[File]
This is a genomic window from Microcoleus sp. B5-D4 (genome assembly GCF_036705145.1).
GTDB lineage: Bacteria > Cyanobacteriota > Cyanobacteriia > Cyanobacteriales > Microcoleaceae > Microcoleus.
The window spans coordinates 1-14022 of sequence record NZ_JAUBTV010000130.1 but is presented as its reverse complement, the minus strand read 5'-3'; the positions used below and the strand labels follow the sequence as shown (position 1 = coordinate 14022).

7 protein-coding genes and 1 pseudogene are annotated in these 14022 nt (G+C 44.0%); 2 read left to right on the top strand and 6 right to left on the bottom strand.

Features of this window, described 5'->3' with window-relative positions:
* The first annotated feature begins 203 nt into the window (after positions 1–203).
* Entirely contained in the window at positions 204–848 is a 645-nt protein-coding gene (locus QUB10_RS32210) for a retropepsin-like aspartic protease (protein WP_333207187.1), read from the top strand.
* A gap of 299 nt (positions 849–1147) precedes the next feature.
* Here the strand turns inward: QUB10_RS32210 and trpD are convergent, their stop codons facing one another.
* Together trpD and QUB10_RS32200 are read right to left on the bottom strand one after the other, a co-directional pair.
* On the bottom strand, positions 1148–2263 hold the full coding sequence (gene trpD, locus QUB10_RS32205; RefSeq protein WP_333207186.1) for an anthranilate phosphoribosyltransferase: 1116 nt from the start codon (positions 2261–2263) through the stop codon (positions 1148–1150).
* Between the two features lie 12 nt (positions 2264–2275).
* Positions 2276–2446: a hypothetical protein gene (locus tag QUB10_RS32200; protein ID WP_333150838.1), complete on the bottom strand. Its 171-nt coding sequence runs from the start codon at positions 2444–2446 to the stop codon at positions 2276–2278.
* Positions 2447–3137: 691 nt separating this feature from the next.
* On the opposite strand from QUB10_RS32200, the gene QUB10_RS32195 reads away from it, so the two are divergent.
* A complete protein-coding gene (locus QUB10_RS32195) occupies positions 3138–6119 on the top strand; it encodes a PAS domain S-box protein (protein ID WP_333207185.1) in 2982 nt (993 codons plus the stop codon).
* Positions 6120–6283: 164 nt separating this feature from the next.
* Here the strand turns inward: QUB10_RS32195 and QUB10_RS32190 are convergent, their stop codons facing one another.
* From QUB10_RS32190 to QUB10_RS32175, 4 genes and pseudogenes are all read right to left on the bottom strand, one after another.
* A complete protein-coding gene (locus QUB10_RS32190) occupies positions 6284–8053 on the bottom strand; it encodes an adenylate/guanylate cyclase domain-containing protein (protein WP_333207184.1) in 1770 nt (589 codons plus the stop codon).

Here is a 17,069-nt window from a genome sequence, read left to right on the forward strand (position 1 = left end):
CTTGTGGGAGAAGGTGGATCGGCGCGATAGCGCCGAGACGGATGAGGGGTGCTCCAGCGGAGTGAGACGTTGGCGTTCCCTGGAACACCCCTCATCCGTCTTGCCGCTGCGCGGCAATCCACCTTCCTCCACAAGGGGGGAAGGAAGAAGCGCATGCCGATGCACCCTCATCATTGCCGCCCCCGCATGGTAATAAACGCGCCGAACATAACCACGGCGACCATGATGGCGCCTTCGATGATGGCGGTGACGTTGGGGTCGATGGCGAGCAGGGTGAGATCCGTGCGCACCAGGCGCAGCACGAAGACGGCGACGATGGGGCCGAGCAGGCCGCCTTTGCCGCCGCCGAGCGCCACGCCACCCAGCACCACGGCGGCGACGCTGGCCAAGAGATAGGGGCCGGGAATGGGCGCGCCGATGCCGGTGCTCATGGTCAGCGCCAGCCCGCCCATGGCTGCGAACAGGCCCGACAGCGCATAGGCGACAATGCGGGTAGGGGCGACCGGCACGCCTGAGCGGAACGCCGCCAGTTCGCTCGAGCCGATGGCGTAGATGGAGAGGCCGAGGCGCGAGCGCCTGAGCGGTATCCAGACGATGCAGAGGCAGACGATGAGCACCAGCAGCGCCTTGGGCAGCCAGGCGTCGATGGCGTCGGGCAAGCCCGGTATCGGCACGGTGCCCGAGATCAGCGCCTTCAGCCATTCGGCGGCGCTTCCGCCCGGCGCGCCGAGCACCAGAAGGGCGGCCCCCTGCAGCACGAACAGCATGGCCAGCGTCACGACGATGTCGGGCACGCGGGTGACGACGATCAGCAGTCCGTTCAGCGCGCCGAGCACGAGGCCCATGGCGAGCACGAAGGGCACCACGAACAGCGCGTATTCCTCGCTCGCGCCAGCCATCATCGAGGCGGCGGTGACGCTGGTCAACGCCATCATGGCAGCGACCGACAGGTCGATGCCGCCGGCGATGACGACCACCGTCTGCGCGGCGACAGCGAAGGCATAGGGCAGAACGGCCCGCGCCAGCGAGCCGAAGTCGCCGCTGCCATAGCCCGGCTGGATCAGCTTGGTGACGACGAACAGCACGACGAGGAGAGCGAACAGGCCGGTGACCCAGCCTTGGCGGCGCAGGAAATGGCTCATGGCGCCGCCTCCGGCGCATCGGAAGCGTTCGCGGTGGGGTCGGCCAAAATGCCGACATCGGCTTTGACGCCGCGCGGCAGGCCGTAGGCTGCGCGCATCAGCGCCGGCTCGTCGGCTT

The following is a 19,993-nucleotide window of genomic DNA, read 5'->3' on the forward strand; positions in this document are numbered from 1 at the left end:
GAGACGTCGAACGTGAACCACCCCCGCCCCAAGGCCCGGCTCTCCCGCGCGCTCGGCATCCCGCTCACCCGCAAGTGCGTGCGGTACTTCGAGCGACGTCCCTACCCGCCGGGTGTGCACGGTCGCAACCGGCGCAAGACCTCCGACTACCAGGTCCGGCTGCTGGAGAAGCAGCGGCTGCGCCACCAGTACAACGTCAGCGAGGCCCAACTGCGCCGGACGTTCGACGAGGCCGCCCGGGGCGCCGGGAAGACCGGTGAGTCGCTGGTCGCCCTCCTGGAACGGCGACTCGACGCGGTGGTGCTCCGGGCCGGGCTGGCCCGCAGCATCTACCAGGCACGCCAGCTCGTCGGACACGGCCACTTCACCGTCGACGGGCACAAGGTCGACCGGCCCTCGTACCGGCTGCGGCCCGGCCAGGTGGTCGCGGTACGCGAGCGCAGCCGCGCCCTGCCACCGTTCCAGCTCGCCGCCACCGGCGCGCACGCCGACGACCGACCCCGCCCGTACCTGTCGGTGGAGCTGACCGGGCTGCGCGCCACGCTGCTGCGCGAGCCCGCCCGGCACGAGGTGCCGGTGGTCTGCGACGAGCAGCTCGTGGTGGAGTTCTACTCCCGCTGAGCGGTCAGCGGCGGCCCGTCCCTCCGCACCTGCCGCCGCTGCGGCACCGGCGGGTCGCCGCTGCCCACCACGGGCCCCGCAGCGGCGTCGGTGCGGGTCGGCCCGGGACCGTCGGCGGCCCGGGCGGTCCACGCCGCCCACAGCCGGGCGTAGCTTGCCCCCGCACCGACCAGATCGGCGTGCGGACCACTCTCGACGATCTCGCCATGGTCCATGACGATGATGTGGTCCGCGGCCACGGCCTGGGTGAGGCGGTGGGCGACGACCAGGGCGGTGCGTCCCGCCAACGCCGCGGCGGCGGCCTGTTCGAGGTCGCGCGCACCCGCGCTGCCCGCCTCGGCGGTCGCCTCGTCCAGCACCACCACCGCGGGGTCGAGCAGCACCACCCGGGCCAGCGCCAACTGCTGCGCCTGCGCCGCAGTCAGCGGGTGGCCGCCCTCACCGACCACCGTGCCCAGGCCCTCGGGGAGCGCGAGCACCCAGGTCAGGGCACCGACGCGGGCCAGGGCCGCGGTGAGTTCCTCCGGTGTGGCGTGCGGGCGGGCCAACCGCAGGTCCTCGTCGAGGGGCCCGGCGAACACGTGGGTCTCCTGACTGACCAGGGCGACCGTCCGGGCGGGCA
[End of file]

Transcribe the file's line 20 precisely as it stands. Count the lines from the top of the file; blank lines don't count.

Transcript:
* A complete protein-coding gene (locus QUB10_RS32190) occupies positions 6284–8053 on the bottom strand; it encodes an adenylate/guanylate cyclase domain-containing protein (protein WP_333207184.1) in 1770 nt (589 codons plus the stop codon).